I recently read a book titled “FREAKONOMICS”, on which my verdict is that it worth reading once. That is of course if you have not read the same material in the authors’ columns in the New York Times. The book has a chapter about drug gangs and their inner working. The valuable information has been collected by an Indian PHD student called Sudhir Venkatesh who had himself embedded with a crack cocaine gang for 6 years during which he witnessed everything including the turf wars, and even watched people being shot dead in front of him. The gang that Venkatesh had fallen in was one of about a hundred franchises of a larger Black Disciples organisation.
Venkatesh’s good luck in receiving the accounts journal of the gang from a member who was fearing for his own life (and proved right), showed that the whole organisation was ran like any other American corporate and perhaps none more so than McDonald’s.
Each gang leader paid 20% of his revenue to the Black Disciples board of directors for the right to sell crack in a designated area. Beneath the gang leader were three officers reporting directly to him. At the lower level were the street-level dealers known as the foot soldiers. The goal of a foot soldier was to one day become an officer, and the gang had anywhere from twenty five to seventy five foot soldiers at any given time. At the bottom of the organisation were around 200 rank and file members who were not employees at all and were paying the gang their dues for the chance to eventually earn a job as a foot soldier.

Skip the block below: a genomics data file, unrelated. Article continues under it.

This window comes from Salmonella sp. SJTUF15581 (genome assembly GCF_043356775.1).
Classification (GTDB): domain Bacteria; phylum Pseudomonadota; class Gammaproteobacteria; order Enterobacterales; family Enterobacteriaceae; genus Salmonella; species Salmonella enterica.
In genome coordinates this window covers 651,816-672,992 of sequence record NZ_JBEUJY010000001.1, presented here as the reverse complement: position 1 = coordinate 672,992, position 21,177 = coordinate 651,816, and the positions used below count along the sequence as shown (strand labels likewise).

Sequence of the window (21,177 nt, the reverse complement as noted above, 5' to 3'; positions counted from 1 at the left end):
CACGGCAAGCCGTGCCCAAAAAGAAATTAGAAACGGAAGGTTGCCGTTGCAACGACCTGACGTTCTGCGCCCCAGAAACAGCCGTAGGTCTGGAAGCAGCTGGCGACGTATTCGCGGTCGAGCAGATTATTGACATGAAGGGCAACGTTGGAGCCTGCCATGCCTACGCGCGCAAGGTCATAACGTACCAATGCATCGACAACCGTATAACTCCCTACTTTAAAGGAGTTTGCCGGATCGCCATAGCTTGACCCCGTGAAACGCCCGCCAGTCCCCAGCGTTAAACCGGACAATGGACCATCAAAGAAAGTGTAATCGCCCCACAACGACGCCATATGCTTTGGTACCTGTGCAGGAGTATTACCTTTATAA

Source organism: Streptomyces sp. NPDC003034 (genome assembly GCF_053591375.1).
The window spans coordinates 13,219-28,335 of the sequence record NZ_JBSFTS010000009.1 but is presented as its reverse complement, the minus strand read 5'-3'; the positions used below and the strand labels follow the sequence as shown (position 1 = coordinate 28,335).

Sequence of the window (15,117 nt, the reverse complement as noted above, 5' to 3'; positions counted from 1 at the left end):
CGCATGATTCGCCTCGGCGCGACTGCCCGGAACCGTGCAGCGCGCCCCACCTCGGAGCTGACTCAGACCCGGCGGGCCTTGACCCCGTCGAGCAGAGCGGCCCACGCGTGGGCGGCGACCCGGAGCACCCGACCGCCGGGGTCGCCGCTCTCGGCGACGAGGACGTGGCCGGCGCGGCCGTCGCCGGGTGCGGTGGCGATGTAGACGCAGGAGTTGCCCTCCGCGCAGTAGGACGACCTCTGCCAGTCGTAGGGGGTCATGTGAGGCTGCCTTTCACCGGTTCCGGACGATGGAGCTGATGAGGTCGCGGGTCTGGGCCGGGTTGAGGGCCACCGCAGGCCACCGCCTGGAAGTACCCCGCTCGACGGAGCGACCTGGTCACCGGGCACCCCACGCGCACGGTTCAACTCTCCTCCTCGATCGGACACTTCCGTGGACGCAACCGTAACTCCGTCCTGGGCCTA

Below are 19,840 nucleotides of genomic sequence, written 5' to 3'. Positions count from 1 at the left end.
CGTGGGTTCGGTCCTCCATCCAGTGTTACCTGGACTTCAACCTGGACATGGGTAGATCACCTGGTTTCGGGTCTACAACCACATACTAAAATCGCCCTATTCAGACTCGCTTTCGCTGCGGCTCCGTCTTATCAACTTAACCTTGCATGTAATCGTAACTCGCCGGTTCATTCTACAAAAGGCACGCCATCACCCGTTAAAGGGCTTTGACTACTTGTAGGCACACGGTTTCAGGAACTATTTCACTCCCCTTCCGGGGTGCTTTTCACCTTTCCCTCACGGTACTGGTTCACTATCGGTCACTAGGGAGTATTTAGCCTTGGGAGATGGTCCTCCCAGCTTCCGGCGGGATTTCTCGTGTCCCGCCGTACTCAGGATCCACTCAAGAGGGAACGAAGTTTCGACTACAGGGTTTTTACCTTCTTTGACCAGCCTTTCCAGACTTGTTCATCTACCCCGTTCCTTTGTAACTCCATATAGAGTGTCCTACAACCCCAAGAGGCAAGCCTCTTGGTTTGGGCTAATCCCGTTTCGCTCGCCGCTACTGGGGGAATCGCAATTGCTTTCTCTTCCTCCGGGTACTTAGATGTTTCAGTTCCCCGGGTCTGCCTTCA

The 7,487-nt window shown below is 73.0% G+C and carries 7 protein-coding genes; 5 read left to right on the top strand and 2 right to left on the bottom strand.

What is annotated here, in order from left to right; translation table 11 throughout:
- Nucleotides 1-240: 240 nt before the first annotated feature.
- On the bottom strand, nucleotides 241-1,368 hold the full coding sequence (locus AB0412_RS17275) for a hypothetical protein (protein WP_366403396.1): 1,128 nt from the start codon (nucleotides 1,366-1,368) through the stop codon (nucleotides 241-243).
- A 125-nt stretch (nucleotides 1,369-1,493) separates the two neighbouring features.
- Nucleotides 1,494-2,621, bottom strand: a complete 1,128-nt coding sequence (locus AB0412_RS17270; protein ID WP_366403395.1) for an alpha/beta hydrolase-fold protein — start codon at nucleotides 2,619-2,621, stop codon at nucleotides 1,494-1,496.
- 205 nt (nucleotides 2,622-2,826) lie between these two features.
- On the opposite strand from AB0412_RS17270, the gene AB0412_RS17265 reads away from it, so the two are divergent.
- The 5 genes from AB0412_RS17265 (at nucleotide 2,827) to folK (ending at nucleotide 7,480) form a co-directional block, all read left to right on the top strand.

Foot soldiers were in most danger and in the case of any turf war they would form the easy targets for the rival gangs. They still welcomed the wars as it gave them an opportunity to ask for higher wages.
When it came to income, there was a very big gap between the gang leader who scooped $8,500 a month (excluding other benefits) that translated into an hourly wage of $66, and the rest of the gang. Each officer took home $700 a month ($7 an hour) whilst foot soldiers earned $3.30 an hour, in fact less than the minimum wage. Each member of the board of directors on the other hand took home circa $500,000 p.a.
The burning question is that why the foot soldiers worked for such miser wages in the face of the daily threats of death and imprisonment?
There is a simple answer to this question; “dream of making it to the top”. That’s what motivates the crack cocaine foot soldiers and the foot soldiers in every other walk of the life. That’s what motivates the Basijis and thugs who support the IRI. Dream of making it to the top to enjoy the same wealth as those at the top. This is the main reason for their support and not the belief in Islam, Allah or Vali Faghih. There may be a small minority who support the despot out of blind faith, but that must be a negligible minority. The recent division between the Muslim clerics and violence against some grand Ayatullahs reveals the true nature of this regime to even the most unquestioning supporters of the Velayat. The supporters however seem completely unaffected by the disrespect and the violence that is levelled against the once revered clergy because it’s not about Islam, it’s about money. It’s about reaching the top to enjoy the dream wealth that is only enjoyed by the few at the top. That is why those at the top of the pyramid keep the gap as wide as possible. The wider the gap, the more incentive for the foot soldiers and the officers on the bottom to sacrifice everything that they have, including their souls and conscience.